Questions about setting up service with Comcast Cable

Discussion in 'TiVo Coffee House - TiVo Discussion' started by TivoFan, Jul 14, 2014.

  1. TivoFan

    TivoFan Member

    593
    0
    Feb 22, 2000
    Northampton, MA

    Advertisements

    Apologies if this is the wrong forum to post this in...

    We're buying a house and setting up our cable service and I am trying to make sure that we get everything set up to work with the Tivos correctly. We have two Series 2 units.

    Question 1: Is there anything I need to know about setting up Comcast with my Tivos?

    Question 2: Some of their packages include a "high-def box". Will I need any special equipment to make this work with our Tivos?

    Question 3: One of the packages that Comcast has offered me includes their HD DVR, which I don't think we need, but it is somewhat attractive as it includes all the premium channels... The sales rep I spoke to said it would still work with our Tivo as it would function just like a high-def box. Is this true? Is there any issue I need to be aware of?


    Thanks for any help guys!
     
  2. jrtroo

    jrtroo Chill- its just TV

    5,095
    322
    Feb 4, 2008
    Chicagoland
    Who is your provider now? The S2 will need a Comcast box in order to work in most of their systems (and will only have one working tuner). Moving may be a great excuse to up the ante to a digital box, and thus able to enjoy the HD you are likely going to be paying for.
     
  3. eboydog

    eboydog Just TiVo'ing.....

    904
    0
    Mar 23, 2006
    Not a Comcast customer but personally believe you would be in better shape renting cable cards and upgrading to a Roamio and have Minis for other rooms. Since you are just moving in, invest in ethernet wiring (which isn't expensive) and have a solid system.

    As it appears you understand and value your series 2 TiVos but, the newest series 5 Roamio is many times better than anything Comcast can offer and in the long run, cheaper. The solution you describe is hang the old series 2 off Comcast tuner boxes, you won't be able to enjoy TiVo in HD or enjoyed the freedom of having 6 tuners on the Roamio Plus /Pro not to mention the addtional TiVo Stream or if you can't run ethernet, you can use the existing coax to network by Moca.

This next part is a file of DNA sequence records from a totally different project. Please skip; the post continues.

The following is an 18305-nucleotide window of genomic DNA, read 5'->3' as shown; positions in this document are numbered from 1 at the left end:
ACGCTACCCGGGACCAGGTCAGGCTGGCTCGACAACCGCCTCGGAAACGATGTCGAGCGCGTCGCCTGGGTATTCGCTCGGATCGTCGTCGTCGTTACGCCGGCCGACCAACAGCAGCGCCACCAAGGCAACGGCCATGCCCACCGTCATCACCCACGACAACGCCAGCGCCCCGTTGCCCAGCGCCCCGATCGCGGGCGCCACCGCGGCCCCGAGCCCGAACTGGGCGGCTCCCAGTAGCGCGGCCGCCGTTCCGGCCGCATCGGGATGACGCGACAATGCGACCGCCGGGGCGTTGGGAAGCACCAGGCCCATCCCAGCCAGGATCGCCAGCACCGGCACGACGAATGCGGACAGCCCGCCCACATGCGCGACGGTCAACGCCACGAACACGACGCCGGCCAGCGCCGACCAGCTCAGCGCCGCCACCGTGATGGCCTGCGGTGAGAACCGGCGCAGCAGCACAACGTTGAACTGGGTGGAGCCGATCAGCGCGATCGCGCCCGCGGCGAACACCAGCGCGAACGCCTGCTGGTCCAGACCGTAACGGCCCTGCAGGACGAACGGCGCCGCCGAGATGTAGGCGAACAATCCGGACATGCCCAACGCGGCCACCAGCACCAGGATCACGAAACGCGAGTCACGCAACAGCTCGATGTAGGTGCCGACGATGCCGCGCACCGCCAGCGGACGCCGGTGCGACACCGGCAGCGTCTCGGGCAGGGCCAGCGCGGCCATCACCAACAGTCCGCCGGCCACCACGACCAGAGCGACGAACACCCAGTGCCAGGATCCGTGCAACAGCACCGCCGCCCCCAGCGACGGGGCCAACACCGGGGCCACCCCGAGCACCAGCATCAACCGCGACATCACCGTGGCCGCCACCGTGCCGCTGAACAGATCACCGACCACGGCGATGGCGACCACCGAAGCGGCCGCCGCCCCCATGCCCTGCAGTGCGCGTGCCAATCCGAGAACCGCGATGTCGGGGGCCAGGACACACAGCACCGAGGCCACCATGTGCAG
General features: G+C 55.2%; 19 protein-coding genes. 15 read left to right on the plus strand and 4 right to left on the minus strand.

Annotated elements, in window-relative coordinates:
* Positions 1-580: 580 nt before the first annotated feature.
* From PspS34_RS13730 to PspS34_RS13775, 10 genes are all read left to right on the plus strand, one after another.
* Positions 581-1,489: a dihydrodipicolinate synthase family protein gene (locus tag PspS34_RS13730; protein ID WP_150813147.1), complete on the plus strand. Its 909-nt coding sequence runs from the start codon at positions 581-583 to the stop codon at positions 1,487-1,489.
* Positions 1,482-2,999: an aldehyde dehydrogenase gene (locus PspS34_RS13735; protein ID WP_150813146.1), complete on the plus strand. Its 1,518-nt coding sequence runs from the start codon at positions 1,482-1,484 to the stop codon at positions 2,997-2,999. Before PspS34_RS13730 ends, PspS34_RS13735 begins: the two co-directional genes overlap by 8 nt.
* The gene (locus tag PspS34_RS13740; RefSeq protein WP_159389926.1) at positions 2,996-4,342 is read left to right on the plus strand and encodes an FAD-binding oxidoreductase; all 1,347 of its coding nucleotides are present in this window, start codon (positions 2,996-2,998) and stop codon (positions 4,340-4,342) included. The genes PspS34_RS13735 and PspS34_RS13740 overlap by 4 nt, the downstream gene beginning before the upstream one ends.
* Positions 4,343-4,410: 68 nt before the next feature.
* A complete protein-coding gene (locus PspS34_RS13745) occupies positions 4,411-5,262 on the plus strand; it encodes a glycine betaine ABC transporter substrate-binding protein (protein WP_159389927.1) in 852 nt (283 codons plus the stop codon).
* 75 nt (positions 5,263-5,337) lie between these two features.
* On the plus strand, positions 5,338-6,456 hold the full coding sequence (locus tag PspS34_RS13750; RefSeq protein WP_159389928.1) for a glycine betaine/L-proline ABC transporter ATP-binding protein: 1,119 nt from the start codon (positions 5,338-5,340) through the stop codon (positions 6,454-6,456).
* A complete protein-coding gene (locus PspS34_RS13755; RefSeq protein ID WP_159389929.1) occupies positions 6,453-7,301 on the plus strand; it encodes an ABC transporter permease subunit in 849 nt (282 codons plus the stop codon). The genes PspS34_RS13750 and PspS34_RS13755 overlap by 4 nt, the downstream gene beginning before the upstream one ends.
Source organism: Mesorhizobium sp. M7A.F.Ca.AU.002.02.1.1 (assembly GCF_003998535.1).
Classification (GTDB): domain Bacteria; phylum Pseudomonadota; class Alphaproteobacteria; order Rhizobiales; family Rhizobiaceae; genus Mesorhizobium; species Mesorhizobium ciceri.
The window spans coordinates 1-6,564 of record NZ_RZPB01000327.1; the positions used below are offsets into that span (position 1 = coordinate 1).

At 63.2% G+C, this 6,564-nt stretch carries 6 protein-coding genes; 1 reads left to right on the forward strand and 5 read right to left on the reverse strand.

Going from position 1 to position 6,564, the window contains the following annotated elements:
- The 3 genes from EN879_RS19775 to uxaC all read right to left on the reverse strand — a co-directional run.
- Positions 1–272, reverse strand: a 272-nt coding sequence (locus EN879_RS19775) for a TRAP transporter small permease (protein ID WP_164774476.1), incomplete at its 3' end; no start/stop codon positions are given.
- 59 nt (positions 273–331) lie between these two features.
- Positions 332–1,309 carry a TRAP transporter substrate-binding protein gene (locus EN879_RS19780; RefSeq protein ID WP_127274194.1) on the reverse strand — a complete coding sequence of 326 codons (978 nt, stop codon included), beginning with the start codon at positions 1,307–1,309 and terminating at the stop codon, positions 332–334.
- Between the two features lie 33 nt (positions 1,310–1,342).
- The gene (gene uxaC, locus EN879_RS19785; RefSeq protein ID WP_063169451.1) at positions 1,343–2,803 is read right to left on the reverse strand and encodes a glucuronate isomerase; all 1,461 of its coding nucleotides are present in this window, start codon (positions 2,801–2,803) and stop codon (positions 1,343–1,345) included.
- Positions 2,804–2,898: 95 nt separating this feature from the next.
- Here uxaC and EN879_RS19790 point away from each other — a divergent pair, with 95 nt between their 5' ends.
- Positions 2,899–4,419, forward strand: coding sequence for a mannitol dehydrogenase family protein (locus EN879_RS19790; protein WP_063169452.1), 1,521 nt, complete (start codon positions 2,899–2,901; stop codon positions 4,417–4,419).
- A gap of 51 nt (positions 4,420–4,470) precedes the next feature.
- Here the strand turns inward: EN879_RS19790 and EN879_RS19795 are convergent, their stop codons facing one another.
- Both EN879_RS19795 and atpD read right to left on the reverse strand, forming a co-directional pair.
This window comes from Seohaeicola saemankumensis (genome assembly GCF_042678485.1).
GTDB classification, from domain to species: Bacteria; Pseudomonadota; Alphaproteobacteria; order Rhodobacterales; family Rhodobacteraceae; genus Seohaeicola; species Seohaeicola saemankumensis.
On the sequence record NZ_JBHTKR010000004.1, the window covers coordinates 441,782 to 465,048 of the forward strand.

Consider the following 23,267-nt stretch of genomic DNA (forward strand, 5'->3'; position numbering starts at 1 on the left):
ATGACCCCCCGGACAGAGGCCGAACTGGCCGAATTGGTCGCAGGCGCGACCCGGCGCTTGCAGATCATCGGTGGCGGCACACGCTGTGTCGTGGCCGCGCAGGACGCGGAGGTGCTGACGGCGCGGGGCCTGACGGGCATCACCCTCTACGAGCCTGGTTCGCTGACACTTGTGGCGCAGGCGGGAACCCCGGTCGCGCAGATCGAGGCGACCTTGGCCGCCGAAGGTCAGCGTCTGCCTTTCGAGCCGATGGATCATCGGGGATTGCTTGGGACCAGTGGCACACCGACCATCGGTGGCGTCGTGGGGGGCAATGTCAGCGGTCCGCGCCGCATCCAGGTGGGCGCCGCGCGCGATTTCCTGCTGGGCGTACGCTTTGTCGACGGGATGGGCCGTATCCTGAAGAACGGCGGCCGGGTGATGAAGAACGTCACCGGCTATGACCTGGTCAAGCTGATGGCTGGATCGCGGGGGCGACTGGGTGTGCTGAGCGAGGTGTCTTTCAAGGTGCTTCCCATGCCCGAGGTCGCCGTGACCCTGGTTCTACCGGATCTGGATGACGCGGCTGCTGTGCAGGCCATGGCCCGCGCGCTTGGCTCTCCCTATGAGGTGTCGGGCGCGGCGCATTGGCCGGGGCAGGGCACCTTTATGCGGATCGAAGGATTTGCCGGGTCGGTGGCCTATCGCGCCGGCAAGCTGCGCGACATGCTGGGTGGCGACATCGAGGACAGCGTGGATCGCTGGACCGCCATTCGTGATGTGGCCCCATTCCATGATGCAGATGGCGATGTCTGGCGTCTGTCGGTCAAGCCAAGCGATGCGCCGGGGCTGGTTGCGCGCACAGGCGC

Only downside might be that tuner adapters might be required but with the right contacts, if there's a problem, most seem to be able to overcome such. Comcasters will have to chime in on that.
     
  4. TivoFan

    TivoFan Member

    593
    0
    Feb 22, 2000
    Northampton, MA
    Probably not an option right now. We currently network over the powerline using some plug in adapters, and I think we'll just bring those along with us.

    Which would require purchasing a Roamio, a mini, and paying the Tivo monthly fee. Seems a little pricey as I already have Tivos with lifetime service.

    HD isn't a concern for me... I don't actually have a TV capable of displaying HD, nor do I think it would really make much of a difference to me. Six tuners would be a much more attractive draw, but again that requires buying a new unit, and I don't think that's in the budget right now. I had to Google Tivo Stream to figure out what that was, but it apparently is another device I'd have to buy.

    MY main concern right now is just to get our existing equipment up and running under Comcast. Getting a newer model is something we're not looking at right now. I just want to make sure I don't choose a package that won't work with Tivo or that I know ahead of time any equipment that might be required to make Tivo work with Comcast.

    Thanks
     
  5. jrtroo

    jrtroo Chill- its just TV

    5,095
    322
    Feb 4, 2008
    Chicagoland

    Advertisements

    FYI:

    Depending on your S2s, you will likely be going from 4 tuners down to two. Picking up a used [lifetime] S3 or THD for a few hundred dollars will allow you to retain your tuner count and avoid renting those comcast boxes. If a box is included in a package, you'll get a credit.
     
  6. TivoFan

    TivoFan Member

    593
    0
    Feb 22, 2000
    Northampton, MA
    I'm not sure what THD is... But if I buy a series 3 unit to avoid the rental fee on the Comcast box, I lose my current lifetime plan on my series 2 unit, and have to pay a monthly Tivo fee on the series 3 unit. And the monthly rental on the comcast box is less than the monthly Tivo fee.
     
  7. jrtroo

    jrtroo Chill- its just TV

    5,095
    322
    Feb 4, 2008
    Chicagoland
    It is a flavor of the S3 line. Lifetime on a S2 is not worth that much anymore, so not a lot of loss there, though you could certainly find a buyer to offset the cost of a newer box. Note: I meant a lifetime S3 is a few hundred, I revised to be more clear.

    Have you used a comcast dvr? Pain.
     
  8. eboydog

    eboydog Just TiVo'ing.....

    904
    0
    Mar 23, 2006